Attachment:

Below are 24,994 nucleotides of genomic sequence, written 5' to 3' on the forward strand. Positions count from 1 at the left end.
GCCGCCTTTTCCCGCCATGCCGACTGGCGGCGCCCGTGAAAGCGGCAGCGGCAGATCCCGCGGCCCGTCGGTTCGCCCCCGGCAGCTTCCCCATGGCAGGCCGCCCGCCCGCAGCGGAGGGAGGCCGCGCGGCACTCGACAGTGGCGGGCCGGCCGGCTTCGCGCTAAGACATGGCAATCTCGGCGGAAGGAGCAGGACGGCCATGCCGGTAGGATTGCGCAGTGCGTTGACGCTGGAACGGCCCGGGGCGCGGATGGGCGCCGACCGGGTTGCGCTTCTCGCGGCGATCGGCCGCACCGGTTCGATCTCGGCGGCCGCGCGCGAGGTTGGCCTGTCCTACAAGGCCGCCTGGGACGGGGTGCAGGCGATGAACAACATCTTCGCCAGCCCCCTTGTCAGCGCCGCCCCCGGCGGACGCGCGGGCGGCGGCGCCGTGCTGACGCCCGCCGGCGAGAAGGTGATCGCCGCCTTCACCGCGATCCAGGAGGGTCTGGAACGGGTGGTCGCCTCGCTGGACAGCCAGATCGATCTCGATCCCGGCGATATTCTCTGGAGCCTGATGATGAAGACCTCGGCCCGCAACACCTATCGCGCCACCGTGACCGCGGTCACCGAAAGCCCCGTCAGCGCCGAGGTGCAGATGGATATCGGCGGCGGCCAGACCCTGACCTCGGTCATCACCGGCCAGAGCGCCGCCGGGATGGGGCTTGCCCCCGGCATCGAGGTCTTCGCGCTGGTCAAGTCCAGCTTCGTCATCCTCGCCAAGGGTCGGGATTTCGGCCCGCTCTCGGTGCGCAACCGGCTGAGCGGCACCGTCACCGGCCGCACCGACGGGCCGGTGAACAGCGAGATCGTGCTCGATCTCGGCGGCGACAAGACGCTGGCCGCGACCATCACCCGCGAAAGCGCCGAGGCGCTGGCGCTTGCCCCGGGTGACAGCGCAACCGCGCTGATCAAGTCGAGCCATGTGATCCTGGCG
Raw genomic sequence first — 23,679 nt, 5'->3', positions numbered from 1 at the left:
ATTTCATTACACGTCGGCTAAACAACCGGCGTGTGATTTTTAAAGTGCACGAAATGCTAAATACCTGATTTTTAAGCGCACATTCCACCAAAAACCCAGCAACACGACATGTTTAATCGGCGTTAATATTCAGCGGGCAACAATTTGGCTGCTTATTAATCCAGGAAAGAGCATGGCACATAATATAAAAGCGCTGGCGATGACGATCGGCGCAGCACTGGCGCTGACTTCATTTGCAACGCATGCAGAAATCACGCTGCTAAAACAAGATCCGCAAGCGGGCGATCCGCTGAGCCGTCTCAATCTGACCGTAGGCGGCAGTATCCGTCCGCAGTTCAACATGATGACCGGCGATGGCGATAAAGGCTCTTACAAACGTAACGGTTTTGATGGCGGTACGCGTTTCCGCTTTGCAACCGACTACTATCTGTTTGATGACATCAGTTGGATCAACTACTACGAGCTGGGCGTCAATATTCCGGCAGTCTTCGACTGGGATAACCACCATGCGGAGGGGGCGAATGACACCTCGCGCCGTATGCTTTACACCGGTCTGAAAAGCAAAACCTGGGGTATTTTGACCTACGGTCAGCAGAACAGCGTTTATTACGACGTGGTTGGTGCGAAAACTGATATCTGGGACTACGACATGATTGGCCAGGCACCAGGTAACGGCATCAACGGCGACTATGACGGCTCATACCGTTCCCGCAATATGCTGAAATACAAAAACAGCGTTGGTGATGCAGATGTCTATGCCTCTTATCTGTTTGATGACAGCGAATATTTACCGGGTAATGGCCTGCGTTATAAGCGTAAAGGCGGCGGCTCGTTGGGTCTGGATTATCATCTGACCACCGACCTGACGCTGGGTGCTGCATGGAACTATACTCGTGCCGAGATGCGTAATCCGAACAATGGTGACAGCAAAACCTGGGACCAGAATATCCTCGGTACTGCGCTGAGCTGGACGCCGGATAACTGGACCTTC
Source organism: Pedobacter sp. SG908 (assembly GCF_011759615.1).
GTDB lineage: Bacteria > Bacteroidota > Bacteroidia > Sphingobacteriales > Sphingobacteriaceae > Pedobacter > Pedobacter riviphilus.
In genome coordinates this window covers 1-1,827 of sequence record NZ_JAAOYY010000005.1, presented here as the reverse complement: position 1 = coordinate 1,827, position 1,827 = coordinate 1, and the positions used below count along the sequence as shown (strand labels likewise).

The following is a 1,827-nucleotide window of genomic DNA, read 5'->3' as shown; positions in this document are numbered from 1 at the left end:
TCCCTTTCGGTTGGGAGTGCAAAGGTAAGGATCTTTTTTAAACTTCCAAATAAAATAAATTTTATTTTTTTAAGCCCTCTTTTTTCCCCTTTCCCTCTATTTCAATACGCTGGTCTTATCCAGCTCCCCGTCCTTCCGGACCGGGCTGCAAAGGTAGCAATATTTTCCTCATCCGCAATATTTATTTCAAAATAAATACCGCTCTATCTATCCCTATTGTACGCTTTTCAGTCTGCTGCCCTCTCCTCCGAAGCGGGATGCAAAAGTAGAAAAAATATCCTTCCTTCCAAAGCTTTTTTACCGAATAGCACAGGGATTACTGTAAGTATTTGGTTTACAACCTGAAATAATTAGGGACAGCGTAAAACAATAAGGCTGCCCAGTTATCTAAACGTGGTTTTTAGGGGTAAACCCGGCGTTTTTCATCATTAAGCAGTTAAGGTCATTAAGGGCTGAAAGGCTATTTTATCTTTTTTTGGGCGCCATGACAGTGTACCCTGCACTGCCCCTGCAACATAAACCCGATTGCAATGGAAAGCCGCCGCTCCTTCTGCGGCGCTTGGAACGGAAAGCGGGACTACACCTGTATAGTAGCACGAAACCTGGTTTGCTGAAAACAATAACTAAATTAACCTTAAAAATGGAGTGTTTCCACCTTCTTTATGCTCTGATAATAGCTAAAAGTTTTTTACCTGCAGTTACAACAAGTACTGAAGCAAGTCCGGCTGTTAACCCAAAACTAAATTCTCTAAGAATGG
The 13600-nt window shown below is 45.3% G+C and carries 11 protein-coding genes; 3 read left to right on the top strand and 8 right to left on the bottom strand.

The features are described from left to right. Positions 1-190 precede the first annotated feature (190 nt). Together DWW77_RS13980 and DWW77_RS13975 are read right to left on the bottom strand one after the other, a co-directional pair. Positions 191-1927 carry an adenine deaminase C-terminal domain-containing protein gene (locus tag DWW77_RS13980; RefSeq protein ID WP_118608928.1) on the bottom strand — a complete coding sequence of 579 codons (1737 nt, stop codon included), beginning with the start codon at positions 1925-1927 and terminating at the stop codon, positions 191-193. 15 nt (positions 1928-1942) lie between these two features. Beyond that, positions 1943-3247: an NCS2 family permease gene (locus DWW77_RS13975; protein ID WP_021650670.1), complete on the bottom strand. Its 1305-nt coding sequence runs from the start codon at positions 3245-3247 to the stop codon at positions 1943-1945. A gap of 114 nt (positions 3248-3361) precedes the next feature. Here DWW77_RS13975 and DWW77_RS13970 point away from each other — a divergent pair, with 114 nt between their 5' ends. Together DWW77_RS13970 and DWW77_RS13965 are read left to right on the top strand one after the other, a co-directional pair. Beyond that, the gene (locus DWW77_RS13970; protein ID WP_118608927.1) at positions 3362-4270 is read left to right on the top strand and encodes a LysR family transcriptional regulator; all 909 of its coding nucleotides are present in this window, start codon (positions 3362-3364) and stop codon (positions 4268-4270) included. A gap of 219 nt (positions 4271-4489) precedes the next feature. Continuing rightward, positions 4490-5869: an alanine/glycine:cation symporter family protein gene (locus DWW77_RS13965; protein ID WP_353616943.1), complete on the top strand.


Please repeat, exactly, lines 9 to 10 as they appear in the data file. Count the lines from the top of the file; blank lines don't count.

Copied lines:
TCCCTTTCGGTTGGGAGTGCAAAGGTAAGGATCTTTTTTAAACTTCCAAATAAAATAAATTTTATTTTTTTAAGCCCTCTTTTTTCCCCTTTCCCTCTATTTCAATACGCTGGTCTTATCCAGCTCCCCGTCCTTCCGGACCGGGCTGCAAAGGTAGCAATATTTTCCTCATCCGCAATATTTATTTCAAAATAAATACCGCTCTATCTATCCCTATTGTACGCTTTTCAGTCTGCTGCCCTCTCCTCCGAAGCGGGATGCAAAAGTAGAAAAAATATCCTTCCTTCCAAAGCTTTTTTACCGAATAGCACAGGGATTACTGTAAGTATTTGGTTTACAACCTGAAATAATTAGGGACAGCGTAAAACAATAAGGCTGCCCAGTTATCTAAACGTGGTTTTTAGGGGTAAACCCGGCGTTTTTCATCATTAAGCAGTTAAGGTCATTAAGGGCTGAAAGGCTATTTTATCTTTTTTTGGGCGCCATGACAGTGTACCCTGCACTGCCCCTGCAACATAAACCCGATTGCAATGGAAAGCCGCCGCTCCTTCTGCGGCGCTTGGAACGGAAAGCGGGACTACACCTGTATAGTAGCACGAAACCTGGTTTGCTGAAAACAATAACTAAATTAACCTTAAAAATGGAGTGTTTCCACCTTCTTTATGCTCTGATAATAGCTAAAAGTTTTTTACCTGCAGTTACAACAAGTACTGAAGCAAGTCCGGCTGTTAACCCAAAACTAAATTCTCTAAGAATGG
The 13600-nt window shown below is 45.3% G+C and carries 11 protein-coding genes; 3 read left to right on the top strand and 8 right to left on the bottom strand.